Of the 1000 participants selected to receive the PACIC survey, 979 (98%) started the survey and 945 (97% of those who started) completed the instrument (576 CD, 339 UC, 74% female, mean age 45 [SD = 15.1]) (Table 1). Thirty participants reported indeterminate colitis or IBD unspecified and hereafter are included with UC. The majority of the respondents reported white race (94.9%). Nearly all were residents of the United States (96.9%). In general, respondents were well educated, with 40.6% having completed a college degree and 32.2% with graduate-level education. A small percentage reported recent hospitalizations (9.0%), surgeries (4.2%), and current pouch (4.4%) or ostomy (6.4%).
Mean medication adherence score was 6.3 (SD = 1.72) or moderate. A total of 213 participants had a low adherence score (36.2%), 199 had medium adherence (33.8%), and 176 had high adherence (29.9%). Mean quality of life as measured by the short IBD questionnaire score was 51 (SD = 11.1), which is consistent with reported means for mild or inactive IBD.2,10,21,22 Mean short Crohn’s Disease Activity Index was 52.1, indicating inactive disease. The mean Manitoba IBD index for CD was 3.65, indicating occasionally or sometimes active disease. Mean UC disease activity as measured by the Simple Clinical Colitis Activity Index was 3.3 or between relapse and remission. The mean Manitoba index for UC was 3.89, indicating occasionally or sometimes active disease.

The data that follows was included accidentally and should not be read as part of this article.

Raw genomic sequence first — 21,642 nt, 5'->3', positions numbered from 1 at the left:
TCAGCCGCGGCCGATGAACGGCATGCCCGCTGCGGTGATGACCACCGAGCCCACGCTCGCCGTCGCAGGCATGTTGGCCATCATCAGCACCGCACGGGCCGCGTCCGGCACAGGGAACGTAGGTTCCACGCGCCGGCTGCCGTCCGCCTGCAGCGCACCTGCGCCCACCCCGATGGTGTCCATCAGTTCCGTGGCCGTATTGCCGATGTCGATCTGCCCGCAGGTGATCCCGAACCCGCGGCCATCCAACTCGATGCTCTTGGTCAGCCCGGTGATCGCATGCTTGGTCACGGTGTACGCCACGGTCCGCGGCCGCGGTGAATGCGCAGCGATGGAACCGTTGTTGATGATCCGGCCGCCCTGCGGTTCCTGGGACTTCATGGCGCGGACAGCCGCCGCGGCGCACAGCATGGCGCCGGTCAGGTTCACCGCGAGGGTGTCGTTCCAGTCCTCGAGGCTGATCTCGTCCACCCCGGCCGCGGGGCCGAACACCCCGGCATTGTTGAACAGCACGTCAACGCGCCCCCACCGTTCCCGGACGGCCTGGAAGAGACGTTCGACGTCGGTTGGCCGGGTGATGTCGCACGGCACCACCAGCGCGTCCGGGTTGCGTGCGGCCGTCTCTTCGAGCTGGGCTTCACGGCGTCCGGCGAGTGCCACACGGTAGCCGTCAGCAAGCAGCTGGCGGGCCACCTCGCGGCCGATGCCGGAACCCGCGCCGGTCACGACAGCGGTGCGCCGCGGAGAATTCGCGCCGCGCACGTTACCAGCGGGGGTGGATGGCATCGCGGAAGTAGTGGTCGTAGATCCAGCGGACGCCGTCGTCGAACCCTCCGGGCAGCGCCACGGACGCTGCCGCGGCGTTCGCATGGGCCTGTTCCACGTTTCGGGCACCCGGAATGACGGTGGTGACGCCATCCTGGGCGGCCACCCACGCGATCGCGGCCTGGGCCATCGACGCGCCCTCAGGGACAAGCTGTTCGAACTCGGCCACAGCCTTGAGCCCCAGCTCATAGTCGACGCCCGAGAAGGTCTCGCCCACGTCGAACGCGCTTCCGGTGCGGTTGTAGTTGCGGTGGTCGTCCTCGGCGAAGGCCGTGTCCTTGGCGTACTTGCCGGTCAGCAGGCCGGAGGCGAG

PACIC: Overall and Subscale Scores
The mean PACIC score was 2.4 (SD = 0.93), which is within the range reported for other illnesses23–26 (see Fig. 1). The subscale domain of Patient Activation was significantly higher (P < 0.0001) and the subscale domain of Follow-up/Coordination was significantly lower when compared across all other domains (P < 0.0001).
PACIC: Association with Patient and Provider Characteristics
The following characteristics were associated with a significantly higher PACIC score: 1 or more visit with a gastroenterology (GI) specialist in the past 6 months, 1 or more hospitalization or surgery in the past 6 months, and current pouch or ostomy (P < 0.05) (Table 2). The following characteristics were not associated with a significant difference in PACIC score: demographic factors (including gender, age, education level), disease type (CD versus UC) or duration, 1 or more visit with a primary care physician in the past 6 months, and GI health care setting (university/academic versus private practice). Recent GI visit significantly increased the Patient Activation (P = 0.0003) and Problem Solving/Contextual Counseling (P = 0.0008) subdomains. Recent hospitalization or surgery and current pouch or ostomy increased all subdomains.